Good thing, too, because most of the warnings I’d read turned out to be wrong:
- It didn’t really take itself too seriously. Yes, the production was visually darker than the 1978 version, but I didn’t see any more of a messianic theme than we’ve come accustomed to. Yes, like Jesus, Clark Kent is raised by an adoptive father (which has been true since the earliest iterations of the characters), and has a real father who speaks to him in apparent defiance of the natural order (the norm since the 1978 version), and Russell Crowe’s character does predict that his son will be “like a god” to the people of Earth. But we are forgetting what Jor-El said in the 1978 version, perhaps because we just expected Marlon Brando to talk like that: “Live as one of them, Kal-El, to discover where your strength and your power are needed. Always hold in your heart the pride of your special heritage. They can be a great people, Kal-El, they wish to be. They only lack the light to show the way. For this reason above all, their capacity for good, I have sent them you… my only son.” I mean, come on. Russell Crowe’s Jor-El was quite down-to-Earth compared to that.
- OK, so it was sort of a modernized version, but that came out mostly in the 21st-century production values, and the costume (and don’t ask me how Jor-El managed to get a perfectly-fitted Superman costume, complete with the family crest, onto a ship that was sent to Earth 18,000 years ago; it’s just one of those suspension-of-disbelief things, like, you know, a man being able to fly) had a very updated feel to it. But the reports I heard that the name “Superman” was never uttered in the film were false. And there’s a great flashback scene to Clark as a little boy playing with a makeshift red cape out by Ma Kent’s laundry waving in the Kansas wind that is about as traditional, simple, innocent all-American as you can get. In fact, Superman directly contradicts the reports that he is a sort of “internationalized” version of the hero by telling an Army general (and I’m reconstructing this from memory, not being able to find the quote online), “I grew up in Kansas. How do you get more American than that?”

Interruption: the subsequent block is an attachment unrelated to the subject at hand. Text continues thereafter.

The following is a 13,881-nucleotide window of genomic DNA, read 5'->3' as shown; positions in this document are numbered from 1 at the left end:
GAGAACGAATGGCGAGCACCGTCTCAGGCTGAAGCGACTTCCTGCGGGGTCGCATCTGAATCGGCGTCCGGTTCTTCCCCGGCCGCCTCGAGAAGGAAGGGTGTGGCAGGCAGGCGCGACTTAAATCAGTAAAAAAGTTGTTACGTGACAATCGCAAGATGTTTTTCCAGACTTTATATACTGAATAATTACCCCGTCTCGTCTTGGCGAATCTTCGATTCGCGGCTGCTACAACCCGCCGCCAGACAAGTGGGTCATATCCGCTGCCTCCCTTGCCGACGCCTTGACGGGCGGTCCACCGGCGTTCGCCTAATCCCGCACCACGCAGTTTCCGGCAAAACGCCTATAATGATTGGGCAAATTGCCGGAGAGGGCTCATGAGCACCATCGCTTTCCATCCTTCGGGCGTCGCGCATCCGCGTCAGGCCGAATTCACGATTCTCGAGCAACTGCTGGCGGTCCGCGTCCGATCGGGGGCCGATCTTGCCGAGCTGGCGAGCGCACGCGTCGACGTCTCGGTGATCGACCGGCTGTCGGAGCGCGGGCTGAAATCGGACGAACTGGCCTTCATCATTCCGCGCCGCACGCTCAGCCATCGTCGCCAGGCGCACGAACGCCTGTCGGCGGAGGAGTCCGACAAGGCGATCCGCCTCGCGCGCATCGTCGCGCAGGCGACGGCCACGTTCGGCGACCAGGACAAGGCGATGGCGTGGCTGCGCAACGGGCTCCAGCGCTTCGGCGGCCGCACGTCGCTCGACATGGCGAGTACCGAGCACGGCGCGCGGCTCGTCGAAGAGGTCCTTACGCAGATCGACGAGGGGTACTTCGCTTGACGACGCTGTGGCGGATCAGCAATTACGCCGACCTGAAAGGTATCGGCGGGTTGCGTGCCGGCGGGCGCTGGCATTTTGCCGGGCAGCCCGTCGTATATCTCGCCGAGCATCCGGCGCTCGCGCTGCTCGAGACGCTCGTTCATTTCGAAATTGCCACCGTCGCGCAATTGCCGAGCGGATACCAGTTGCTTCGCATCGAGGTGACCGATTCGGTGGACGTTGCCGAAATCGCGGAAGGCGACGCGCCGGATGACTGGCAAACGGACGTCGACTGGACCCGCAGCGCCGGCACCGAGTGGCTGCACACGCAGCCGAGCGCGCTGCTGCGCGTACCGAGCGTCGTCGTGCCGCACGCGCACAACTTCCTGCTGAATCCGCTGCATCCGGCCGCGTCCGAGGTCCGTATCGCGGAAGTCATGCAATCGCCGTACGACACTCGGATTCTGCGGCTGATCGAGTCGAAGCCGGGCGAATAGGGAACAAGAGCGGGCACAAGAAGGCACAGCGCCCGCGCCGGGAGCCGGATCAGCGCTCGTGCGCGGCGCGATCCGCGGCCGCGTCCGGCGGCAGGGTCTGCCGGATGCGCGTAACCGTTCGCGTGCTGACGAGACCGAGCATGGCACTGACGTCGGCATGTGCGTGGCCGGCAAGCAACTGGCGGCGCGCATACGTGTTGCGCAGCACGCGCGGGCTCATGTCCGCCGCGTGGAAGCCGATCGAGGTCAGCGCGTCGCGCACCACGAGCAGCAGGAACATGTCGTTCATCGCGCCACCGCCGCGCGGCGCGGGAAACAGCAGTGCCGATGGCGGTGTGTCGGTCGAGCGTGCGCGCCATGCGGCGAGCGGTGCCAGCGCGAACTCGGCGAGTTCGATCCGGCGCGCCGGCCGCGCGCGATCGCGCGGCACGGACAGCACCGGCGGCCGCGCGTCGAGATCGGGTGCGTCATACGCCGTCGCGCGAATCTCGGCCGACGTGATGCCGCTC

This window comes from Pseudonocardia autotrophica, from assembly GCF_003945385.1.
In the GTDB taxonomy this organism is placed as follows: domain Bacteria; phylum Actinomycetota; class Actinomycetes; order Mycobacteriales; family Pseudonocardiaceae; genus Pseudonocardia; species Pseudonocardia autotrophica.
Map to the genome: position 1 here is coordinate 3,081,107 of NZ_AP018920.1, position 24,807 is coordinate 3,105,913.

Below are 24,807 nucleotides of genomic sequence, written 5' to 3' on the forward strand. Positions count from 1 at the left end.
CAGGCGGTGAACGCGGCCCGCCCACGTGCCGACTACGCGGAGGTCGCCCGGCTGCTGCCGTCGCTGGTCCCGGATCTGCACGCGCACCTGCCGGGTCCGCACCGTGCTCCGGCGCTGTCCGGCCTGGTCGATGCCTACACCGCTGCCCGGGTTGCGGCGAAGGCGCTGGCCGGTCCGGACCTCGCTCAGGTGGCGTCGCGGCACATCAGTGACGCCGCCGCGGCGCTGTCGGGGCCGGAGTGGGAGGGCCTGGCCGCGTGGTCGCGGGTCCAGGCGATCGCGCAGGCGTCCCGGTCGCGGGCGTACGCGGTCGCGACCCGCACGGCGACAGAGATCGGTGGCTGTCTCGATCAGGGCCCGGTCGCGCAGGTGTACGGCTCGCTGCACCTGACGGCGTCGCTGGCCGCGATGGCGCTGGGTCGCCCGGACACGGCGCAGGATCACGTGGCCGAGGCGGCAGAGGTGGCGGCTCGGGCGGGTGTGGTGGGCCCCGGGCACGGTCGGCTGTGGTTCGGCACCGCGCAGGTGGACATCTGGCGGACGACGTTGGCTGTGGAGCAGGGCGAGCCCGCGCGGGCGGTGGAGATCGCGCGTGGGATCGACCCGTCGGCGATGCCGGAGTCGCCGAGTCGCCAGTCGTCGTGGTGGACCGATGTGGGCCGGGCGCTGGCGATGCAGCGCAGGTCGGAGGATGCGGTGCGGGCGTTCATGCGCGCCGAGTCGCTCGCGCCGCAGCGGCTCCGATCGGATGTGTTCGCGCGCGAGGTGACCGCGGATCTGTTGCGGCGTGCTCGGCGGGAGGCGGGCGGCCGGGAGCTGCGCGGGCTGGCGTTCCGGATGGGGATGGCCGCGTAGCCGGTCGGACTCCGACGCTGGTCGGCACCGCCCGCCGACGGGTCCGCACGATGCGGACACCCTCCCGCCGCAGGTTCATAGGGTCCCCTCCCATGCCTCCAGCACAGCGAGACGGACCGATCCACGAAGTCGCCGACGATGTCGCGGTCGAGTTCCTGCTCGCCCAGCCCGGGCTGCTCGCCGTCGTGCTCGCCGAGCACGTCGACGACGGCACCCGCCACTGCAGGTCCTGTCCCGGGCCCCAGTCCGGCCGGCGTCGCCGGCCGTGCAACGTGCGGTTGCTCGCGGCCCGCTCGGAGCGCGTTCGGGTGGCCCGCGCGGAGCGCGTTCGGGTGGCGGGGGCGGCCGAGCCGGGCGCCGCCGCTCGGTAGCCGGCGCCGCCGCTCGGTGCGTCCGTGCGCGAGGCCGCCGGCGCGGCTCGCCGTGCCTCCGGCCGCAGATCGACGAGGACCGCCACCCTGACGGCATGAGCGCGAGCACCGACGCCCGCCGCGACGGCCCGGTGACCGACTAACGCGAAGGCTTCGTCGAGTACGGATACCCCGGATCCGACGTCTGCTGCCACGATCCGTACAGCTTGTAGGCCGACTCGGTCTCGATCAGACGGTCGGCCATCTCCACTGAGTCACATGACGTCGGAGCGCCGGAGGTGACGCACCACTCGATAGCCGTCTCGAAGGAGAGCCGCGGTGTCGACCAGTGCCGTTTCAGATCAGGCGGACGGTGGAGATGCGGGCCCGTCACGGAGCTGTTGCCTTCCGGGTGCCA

- Finally, I don’t think the action was overdone. Which is saying something, coming from me. I thought the bams and booms and crashes were about what you’d expect from two Kryptonians having a fistfight among the skyscrapers of a modern city. Neither too much, nor two little.
My main criticism — and this is more a business consideration for Warner Brothers — is that I don’t see how they top themselves after this, plotwise. (And obviously, they intend sequels — after all, Clark doesn’t go to work for The Daily Planet until the last scene.) General Zod doesn’t show up until the second installment of the Christopher Reeve version, and that seems smart to me. First, you establish that Superman has these abilities far greater than those of Earth men. You have him save people falling from helicopters, and having a run-in with Lex Luthor. After you’ve established that nobody can touch this guy (without Kryptonite), you say, yeah, but… what if he faces a threat from another Kryptonian? And it’s at that point that you trot out General Zod and his minions.
Speaking of Zod, one of the updates is that he is conflicted. He is truly devoted to the interests of his own people, the remaining Kryptonians, and his evil arises from his complete indifference to the fate of Earthlings. I sort of miss the unconflicted Terence Stamp version: “Kneel before Zod!”